While generally a publisher known for releasing action games bearing the Tom Clancy name and platformers with slightly eccentric mascots, Ubisoft dove into extreme sports in 2008 with the release of Shaun White Snowboarding. This year, Ubi is back at it with the upcoming four-wheeled follow-up Shaun White Skateboarding. Back in May, we had a look at the PlayStation 3 version of Shaun White's foray into warm-weather board sports, but last week Ubisoft gave us a chance to see what's going on with the (mostly) different Wii version.
Who's Making It: Shaun White Skateboarding for the Wii is being developed at Ubisoft Montreal by the same team responsible for the Wii version of Shaun White Snowboarding. In an interesting turnaround from how cross-platform games usually fare, the Wii version of that game was actually reviewed quite a bit better than its PS3 and Xbox 360 counterparts.
What It Looks Like: Shaun White Skateboarding sports cartoonish visuals and caricaturized skaters. If you played the Wii version of the Snowboarding game, you'll have a good idea of what to expect. In fact, many of that game's central characters have been carried over into the story in this game.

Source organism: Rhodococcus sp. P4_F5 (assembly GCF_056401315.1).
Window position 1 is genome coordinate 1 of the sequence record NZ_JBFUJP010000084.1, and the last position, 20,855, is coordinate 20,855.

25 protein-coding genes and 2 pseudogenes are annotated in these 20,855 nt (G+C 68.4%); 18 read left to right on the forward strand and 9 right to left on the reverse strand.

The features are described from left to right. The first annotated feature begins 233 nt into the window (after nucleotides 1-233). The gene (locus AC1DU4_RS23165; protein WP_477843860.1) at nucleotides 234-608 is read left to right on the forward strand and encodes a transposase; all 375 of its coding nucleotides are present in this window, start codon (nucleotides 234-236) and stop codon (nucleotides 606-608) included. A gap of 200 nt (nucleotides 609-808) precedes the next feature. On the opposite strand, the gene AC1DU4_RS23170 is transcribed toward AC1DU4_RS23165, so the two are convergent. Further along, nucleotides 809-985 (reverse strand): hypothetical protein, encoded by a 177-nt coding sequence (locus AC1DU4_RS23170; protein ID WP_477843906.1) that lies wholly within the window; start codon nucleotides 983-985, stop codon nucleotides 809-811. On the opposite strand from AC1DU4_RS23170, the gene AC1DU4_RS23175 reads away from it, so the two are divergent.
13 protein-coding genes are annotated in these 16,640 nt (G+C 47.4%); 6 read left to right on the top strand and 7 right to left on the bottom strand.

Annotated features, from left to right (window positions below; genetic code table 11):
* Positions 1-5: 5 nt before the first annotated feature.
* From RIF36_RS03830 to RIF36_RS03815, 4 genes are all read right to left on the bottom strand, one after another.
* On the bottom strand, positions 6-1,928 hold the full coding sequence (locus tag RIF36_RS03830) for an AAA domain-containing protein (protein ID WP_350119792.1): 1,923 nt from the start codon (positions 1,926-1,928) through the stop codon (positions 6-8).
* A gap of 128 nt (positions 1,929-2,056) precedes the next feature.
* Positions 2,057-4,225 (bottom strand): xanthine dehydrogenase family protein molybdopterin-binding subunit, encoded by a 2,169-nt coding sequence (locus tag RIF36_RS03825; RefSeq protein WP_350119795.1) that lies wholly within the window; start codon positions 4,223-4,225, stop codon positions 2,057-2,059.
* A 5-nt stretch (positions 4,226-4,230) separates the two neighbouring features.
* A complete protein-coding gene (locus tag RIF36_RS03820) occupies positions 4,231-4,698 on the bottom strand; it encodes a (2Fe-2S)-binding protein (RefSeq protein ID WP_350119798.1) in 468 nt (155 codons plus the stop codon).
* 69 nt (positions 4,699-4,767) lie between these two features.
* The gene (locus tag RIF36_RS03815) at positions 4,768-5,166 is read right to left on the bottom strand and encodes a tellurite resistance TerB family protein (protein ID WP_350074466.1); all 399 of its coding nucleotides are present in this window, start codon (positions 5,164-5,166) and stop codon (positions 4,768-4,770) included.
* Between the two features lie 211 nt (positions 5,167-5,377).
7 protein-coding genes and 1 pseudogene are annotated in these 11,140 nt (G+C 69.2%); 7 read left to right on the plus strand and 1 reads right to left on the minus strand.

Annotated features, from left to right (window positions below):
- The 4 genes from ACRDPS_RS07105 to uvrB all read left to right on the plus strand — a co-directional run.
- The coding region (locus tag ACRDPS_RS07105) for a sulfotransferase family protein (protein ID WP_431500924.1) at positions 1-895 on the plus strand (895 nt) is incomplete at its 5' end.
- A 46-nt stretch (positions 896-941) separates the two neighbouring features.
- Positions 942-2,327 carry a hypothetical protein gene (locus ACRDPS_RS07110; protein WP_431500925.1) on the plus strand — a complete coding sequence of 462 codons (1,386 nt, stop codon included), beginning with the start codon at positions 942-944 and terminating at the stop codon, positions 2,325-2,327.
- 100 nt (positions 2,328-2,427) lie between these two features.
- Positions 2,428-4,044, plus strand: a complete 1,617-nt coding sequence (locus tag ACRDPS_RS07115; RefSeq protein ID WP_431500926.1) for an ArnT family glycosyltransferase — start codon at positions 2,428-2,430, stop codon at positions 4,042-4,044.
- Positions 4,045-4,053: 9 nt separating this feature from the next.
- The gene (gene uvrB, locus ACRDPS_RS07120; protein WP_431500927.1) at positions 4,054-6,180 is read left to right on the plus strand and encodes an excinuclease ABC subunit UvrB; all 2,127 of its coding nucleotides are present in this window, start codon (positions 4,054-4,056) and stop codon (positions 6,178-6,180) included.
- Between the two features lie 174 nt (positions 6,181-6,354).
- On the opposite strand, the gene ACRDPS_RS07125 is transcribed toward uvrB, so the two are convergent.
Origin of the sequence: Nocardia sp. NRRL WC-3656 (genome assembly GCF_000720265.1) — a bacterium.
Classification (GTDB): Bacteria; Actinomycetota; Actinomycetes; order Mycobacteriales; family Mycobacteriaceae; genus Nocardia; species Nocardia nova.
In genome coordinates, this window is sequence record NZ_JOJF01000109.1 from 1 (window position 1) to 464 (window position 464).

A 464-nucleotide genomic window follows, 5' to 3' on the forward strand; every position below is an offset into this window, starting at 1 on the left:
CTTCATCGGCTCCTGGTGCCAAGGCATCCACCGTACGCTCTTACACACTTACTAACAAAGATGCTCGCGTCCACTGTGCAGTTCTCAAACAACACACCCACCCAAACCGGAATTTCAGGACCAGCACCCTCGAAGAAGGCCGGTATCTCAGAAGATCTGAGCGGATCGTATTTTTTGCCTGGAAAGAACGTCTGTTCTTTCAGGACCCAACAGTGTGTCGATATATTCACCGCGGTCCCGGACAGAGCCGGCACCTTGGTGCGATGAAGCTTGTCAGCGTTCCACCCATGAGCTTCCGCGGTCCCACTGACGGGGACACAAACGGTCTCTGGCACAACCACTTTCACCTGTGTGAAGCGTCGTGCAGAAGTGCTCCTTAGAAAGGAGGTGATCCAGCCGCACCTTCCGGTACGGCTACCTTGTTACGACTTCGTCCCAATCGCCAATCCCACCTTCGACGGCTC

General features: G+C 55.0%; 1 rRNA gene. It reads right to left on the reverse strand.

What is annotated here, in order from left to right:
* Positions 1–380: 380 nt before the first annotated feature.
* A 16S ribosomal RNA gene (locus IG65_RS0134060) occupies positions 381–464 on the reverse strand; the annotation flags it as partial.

What You Do: Your main goal in Shaun White Skateboarding is to bring color to a world gone gray. The mayor of the city in which the game is set has enacted some imposing new laws that have effectively robbed the place of all its life and color, represented by an initially dull and dreary color palette. As you move from neighborhood to neighborhood completing challenges and skating obstacles, you'll restore color to the world.
How It Plays: We played with the standard Wii Remote and Nunchuk control setup, which is a simple system where you press a button to kick for speed and flick the remote in various directions to do tricks with the board. For example, flicking straight up results in an ollie, while flicking up and twisting slightly to the side will do a kick flip. The development team at Ubi has purposely implemented simple, forgiving controls, where bails are infrequent and don't keep you off your board for long. (For the full rundown of how the game plays, see the embedded video above.)
Final Thoughts: Shaun White Skateboarding looks like a straightforward skating game that isn't trying to reinvent the genre. The controls work well, and the environments seem to offer a good amount of diversity (we played in a waterfront plaza and also raced down a giant drainage ditch). You can look forward to seeing the game arrive later this year.